As ongoing direct talks between the United States and the Taliban further open the door for peace in Afghanistan, success will ultimately depend on aligning such efforts with those led by the Afghan people and government. Efforts to end the decades-long conflict in that country have yielded progress, with the United States and the Taliban continuing intensive direct talks and a number of countries extending support to facilitate them.
But the Taliban have not yet accepted direct negotiations with the Afghan Government and the international efforts must come together in support of an Afghan-led and Afghan-owned peace process, which is essential for the peace process and for the implementation of any agreement to be sustainable.
Germany and Qatar will host the upcoming intra-Afghan dialogue on July 7th and 8th. The US special envoy for Afghanistan Peace Process Zalmay Khalilzad tweeted on Tuesday the dialogue was an essential element of the peace framework and an important step in advancing the Afghan peace process.
“Mutual acceptance, seeking consensus and agreeing to resolve political differences without force is what is needed to learn from the tragedy of the last 40 years.” The diplomat thanked Germany and Qatar for agreeing to host the upcoming dialogue.
Germany and Qatar, countries that maintains contacts with the insurgent group, say they jointly extended invitations for a dialogue in Doha on Sunday and Monday. Markus Potzel, Germany’s special representative for Afghanistan and Pakistan, said on Monday the Afghans would participate only in their personal capacity and on an equal footing.
“Afghanistan stands at a critical moment of opportunity for progress towards peace,” he was quoted as saying by foreign media outlets. The envoy added: “An essential component of any process leading to this objective will be direct engagement between Afghans.”
To secure a durable peace in the country, it is important to acknowledge the legitimate concerns of citizens about possibly compromising the gains made over the past 18 years in the name of peace. Meanwhile the countries support such talks should coordinate and align their efforts with Afghan nation and the government. The Afghans have raised many of their concerns, notably regarding the fate of women’s rights, freedom of expression and space for civil society to function, all of which must be protected under any peace agreement.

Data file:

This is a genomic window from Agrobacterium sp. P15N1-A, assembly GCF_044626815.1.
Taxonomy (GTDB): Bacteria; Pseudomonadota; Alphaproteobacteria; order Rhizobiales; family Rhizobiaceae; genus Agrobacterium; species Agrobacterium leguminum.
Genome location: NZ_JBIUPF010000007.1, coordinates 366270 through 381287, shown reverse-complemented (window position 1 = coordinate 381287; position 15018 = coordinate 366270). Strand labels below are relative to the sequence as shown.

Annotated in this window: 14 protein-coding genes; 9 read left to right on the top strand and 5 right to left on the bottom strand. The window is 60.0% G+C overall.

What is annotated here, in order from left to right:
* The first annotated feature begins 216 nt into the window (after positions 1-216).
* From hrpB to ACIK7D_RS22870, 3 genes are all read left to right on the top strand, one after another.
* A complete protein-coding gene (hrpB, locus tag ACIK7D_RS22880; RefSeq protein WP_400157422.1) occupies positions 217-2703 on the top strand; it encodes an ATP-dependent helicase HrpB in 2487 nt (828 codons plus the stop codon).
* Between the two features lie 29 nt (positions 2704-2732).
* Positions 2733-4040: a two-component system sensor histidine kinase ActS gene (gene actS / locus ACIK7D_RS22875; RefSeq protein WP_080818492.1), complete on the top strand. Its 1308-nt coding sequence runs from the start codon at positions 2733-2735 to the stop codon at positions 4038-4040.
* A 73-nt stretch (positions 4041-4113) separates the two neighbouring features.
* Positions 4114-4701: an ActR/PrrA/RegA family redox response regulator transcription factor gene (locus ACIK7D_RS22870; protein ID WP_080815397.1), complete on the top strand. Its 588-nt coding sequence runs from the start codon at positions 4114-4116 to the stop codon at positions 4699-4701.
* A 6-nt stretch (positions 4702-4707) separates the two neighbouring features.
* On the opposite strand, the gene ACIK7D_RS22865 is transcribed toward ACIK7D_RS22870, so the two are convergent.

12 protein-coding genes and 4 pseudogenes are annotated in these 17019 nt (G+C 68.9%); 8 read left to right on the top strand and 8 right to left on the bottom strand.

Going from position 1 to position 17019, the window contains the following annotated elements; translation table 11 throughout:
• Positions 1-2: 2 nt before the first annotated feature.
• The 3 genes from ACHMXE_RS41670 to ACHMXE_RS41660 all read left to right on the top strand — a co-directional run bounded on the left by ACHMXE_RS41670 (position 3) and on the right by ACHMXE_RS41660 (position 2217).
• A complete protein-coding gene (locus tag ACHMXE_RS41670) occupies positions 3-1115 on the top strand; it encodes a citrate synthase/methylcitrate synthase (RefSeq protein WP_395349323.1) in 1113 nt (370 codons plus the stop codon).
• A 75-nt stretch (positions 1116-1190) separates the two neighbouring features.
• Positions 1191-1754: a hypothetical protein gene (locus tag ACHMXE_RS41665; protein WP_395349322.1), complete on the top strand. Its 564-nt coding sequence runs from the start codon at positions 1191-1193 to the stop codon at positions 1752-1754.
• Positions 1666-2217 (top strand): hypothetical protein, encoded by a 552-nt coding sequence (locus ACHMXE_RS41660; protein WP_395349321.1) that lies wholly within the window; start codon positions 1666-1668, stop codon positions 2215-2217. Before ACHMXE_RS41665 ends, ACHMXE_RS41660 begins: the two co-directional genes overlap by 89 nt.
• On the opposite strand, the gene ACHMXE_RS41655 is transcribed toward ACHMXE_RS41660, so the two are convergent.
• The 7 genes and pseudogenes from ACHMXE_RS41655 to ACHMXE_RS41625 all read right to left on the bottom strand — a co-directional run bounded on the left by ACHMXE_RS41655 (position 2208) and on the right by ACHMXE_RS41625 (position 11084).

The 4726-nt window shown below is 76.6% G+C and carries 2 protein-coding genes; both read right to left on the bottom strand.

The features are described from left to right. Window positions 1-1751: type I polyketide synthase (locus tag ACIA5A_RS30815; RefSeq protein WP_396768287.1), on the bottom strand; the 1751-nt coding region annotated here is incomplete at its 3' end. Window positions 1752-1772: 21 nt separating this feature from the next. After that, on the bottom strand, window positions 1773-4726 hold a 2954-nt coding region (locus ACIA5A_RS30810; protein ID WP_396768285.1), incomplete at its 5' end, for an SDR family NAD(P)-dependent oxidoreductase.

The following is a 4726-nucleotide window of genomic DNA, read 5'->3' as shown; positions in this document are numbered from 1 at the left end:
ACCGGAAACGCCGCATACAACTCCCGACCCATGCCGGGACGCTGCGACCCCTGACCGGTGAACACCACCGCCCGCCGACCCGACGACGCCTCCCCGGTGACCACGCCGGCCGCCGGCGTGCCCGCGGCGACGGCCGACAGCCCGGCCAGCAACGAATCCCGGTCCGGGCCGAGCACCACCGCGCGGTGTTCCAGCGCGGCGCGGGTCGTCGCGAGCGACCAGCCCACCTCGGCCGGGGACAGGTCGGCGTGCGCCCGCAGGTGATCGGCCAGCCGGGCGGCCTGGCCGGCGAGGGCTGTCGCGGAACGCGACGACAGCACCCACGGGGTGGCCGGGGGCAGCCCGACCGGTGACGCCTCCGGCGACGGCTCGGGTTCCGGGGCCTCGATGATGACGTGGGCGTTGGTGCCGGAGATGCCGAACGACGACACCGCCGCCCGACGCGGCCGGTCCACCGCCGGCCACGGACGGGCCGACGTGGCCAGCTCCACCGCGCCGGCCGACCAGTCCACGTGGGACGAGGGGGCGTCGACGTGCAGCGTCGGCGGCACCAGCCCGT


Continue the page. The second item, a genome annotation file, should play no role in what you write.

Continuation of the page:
In absence of the legitimate Afghan government and the real representatives of the nation, such talks would be doubtful and would bear no positive results. Peace process must include groups representing all segments of Afghanistan’s diverse society — women, young people, ulema as well as community and political leaders alike.
Millions of Afghans have benefited from the best opportunities for national and international education and that members of that generation are now in positions of leadership. Afghanistan has also experienced the transformation of female citizens, from victims of institutionalized discrimination under the Taliban regime to empowered and engaged contributors in all spheres of society and politics, playing a vital role in economic growth and national security.
Therefore, such talks should be coordinate in such a way that all strata of the society to be present, including two sides of the conflict. The Afghan Government and people have committed to peace and it is now up to the Taliban to prove their commitment through positive deeds rather than attacking innocent people and Afghan security forces.